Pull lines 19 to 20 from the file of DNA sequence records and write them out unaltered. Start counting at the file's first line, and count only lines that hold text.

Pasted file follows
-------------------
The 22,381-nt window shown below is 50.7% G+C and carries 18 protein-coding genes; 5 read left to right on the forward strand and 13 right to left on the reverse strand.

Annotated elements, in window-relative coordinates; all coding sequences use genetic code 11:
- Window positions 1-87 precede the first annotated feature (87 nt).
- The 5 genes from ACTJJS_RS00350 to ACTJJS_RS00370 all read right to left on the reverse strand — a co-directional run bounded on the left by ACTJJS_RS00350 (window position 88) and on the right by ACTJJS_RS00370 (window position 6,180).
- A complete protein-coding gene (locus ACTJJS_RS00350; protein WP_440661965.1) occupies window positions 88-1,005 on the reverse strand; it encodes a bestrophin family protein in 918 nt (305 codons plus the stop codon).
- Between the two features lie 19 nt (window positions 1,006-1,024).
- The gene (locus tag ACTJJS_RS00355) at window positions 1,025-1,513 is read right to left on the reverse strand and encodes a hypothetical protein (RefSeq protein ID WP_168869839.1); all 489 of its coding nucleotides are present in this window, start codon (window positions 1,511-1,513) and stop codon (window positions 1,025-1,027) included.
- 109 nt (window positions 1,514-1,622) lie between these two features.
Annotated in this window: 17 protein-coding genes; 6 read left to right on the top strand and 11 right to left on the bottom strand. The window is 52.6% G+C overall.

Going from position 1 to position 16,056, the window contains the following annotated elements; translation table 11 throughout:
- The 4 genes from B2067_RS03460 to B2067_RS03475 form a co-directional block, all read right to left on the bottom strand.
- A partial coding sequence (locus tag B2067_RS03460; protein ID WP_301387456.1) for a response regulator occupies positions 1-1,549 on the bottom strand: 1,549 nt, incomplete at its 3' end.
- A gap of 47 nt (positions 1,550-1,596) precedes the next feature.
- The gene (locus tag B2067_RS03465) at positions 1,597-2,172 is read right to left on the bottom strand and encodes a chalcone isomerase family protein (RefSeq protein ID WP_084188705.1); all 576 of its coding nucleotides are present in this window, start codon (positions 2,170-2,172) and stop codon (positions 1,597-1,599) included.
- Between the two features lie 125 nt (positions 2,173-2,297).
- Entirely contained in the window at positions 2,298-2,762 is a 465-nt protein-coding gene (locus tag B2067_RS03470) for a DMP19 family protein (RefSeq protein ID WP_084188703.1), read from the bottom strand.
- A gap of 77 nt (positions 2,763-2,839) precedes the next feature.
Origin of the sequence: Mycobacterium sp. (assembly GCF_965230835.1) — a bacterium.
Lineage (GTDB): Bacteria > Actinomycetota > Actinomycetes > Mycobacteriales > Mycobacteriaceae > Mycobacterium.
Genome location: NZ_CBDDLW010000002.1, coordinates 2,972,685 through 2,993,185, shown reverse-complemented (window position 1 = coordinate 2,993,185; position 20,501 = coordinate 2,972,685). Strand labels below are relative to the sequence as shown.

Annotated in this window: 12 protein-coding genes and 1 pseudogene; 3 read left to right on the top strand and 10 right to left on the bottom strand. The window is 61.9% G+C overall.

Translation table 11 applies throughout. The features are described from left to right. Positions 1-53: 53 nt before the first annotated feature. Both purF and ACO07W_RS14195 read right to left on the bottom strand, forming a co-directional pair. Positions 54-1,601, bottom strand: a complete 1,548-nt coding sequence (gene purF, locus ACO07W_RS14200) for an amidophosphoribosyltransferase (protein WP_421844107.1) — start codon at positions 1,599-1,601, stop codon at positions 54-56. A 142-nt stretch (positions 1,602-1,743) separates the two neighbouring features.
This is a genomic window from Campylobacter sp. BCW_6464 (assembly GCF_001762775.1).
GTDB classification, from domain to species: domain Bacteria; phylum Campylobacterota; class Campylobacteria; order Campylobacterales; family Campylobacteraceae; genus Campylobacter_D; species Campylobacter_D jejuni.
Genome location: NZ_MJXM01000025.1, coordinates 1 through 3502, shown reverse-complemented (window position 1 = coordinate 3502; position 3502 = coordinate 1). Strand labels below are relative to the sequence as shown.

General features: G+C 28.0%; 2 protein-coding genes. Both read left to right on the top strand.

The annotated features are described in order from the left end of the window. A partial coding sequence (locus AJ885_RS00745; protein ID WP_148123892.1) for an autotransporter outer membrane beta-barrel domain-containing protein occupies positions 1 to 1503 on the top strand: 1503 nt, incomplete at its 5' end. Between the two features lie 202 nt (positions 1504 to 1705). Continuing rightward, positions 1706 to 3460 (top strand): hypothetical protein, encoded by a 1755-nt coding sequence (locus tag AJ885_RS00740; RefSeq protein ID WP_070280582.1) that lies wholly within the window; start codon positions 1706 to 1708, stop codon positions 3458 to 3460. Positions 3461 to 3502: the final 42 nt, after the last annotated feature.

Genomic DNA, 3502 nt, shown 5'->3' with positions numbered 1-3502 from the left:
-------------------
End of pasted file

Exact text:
Lineage (GTDB): Bacteria > Actinomycetota > Actinomycetes > Mycobacteriales > Mycobacteriaceae > Mycobacterium.
Genome location: NZ_CBDDLW010000002.1, coordinates 2,972,685 through 2,993,185, shown reverse-complemented (window position 1 = coordinate 2,993,185; position 20,501 = coordinate 2,972,685). Strand labels below are relative to the sequence as shown.